Have you noticed when people speak of prestigious occupations they usually list them in the order of Doctor-Lawyer-Teacher? Well it’s time to change that often quoted reference according to a recently released survey of more than 1200 adults.

Every year the Harris organization conducts a poll of the occupations with highest (and lowest) prestige in America. With the seemingly deteriorating respect for teachers and the teaching profession, one would expect that doctors and lawyers would command a much higher level of prestige, or that celebrity-obsessed Americans would hold entertainers, athletes, and actors in high regard. Incredible as it may seem, none of those apparent “high profile” occupations hold the same stature as that of teacher.

Only one profession has steadily gained prestige since 1977, and that is the teaching profession. Only 29% of respondents in 1977 (28% in 1982) thought that teaching was a highly prestigious profession compared to a respectful increase of 54% in 2007. The largest decline since Harris began conducting these surveys was with lawyers. In 1977 36% of people ranked lawyer as a high prestige job, but by 2007, only 22% agreed with that assessment.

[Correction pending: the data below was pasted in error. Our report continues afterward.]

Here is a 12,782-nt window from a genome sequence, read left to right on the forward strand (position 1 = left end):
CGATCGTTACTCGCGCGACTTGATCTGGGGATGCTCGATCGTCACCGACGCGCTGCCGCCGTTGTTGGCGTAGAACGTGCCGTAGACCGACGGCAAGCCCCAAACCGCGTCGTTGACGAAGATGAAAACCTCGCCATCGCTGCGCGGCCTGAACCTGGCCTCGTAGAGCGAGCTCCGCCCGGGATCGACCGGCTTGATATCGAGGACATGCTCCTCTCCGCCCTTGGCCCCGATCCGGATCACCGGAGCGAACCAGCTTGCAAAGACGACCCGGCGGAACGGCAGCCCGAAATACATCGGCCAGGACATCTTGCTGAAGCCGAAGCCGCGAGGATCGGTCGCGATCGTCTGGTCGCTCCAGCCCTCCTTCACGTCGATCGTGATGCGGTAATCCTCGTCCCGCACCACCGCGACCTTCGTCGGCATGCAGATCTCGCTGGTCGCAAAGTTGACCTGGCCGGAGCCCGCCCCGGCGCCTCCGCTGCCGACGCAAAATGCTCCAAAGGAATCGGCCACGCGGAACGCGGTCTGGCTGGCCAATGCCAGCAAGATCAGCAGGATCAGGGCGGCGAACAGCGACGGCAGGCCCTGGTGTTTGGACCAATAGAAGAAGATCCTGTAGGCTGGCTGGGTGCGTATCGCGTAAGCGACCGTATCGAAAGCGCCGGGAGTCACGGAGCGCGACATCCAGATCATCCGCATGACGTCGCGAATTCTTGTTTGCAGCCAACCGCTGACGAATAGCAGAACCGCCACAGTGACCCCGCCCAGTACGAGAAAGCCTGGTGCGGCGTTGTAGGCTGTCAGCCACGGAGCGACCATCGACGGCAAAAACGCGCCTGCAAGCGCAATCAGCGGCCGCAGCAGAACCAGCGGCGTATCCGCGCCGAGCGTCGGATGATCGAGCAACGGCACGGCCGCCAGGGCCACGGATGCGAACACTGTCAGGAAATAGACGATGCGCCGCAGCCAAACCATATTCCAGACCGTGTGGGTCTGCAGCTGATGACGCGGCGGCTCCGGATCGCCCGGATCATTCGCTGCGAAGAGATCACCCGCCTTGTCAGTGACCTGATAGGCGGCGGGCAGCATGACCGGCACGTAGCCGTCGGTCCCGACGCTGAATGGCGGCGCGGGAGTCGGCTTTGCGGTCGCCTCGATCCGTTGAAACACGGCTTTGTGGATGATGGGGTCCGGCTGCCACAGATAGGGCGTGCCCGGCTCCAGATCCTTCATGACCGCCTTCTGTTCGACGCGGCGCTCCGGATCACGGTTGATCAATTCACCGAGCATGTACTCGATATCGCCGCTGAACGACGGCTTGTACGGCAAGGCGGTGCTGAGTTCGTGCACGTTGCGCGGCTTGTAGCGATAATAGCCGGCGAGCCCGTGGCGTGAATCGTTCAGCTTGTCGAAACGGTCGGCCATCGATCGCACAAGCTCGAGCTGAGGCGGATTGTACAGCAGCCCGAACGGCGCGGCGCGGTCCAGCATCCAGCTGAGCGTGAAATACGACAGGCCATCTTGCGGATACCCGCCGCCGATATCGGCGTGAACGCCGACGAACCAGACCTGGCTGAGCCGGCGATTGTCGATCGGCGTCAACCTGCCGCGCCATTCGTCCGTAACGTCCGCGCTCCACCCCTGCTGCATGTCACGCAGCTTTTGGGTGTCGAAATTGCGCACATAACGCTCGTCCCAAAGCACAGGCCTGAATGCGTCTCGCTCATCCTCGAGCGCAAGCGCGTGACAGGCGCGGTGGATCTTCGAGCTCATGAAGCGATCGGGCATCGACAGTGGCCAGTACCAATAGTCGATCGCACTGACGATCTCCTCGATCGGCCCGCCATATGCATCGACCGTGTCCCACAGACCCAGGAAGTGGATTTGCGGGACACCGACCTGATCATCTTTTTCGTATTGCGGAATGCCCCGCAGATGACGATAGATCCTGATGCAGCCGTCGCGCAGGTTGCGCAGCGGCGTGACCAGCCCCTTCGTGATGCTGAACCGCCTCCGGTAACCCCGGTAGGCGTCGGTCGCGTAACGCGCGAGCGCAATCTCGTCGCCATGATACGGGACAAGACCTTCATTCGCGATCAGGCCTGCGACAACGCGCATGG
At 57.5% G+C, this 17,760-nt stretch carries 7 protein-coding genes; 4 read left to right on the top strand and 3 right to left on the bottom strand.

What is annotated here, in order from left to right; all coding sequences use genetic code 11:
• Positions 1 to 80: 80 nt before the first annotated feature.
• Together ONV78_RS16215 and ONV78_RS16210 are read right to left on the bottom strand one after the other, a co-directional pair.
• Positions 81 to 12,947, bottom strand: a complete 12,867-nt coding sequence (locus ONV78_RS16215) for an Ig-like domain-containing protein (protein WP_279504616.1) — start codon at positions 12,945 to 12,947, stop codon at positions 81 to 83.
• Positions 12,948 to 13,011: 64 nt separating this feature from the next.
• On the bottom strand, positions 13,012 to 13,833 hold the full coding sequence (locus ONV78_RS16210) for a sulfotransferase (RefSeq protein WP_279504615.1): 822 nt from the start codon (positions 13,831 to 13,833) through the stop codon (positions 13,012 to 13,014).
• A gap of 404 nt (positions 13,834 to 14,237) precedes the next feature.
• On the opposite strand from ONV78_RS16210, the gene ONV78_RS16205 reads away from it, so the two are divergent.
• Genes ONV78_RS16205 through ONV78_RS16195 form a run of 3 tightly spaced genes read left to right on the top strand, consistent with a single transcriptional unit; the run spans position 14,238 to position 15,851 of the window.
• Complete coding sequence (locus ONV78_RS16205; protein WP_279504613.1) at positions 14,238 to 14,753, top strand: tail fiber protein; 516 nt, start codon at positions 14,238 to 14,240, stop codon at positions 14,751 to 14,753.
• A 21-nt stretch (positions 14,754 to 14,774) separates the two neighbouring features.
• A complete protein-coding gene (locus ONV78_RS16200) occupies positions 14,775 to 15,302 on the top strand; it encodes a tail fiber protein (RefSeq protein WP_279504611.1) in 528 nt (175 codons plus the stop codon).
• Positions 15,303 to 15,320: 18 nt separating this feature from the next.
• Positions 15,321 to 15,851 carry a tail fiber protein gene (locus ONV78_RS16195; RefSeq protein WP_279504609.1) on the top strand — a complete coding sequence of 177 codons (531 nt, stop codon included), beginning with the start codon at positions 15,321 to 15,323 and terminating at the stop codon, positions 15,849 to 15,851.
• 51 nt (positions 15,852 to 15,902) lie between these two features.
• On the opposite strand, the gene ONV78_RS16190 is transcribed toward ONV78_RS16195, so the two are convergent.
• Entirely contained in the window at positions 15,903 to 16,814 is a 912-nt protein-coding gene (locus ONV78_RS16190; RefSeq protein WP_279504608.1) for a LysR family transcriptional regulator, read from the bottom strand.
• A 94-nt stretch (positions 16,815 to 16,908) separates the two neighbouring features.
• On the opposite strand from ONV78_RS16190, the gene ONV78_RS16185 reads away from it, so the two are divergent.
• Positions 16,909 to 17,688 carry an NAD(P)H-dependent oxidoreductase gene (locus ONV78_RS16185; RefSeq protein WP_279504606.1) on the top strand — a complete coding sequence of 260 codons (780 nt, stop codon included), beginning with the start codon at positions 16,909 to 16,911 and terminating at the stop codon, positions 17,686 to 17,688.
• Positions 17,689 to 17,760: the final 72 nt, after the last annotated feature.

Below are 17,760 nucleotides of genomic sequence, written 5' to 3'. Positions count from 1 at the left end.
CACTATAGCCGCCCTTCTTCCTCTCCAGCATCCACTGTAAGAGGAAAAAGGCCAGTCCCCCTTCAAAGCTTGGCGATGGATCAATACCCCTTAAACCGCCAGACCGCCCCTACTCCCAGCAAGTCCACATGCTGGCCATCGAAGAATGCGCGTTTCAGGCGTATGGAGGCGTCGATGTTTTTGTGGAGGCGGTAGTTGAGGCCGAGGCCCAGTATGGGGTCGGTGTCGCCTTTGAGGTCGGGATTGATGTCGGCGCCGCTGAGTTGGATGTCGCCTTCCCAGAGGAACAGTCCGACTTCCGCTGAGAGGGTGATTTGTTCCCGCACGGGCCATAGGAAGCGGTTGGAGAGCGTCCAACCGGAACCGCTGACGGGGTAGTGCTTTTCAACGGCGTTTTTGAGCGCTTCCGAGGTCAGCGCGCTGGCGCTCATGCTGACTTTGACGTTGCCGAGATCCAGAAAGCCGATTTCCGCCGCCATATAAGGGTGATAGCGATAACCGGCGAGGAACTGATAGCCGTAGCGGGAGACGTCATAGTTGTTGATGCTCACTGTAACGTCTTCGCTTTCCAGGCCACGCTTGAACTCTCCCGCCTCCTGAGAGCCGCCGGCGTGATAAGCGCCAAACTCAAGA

Teachers and administrators are truly the backbone of our society today and the hope of our future

What is most significant is the data seems to support the notion that Americans consider professions that help others to be the highest prestige professions. Without regard to fame or money, teachers and administrators are truly the backbone of our society today and the hope of our future. Educators can proudly hold their heads high knowing that they are making an impact on the hearts and minds of children everyday.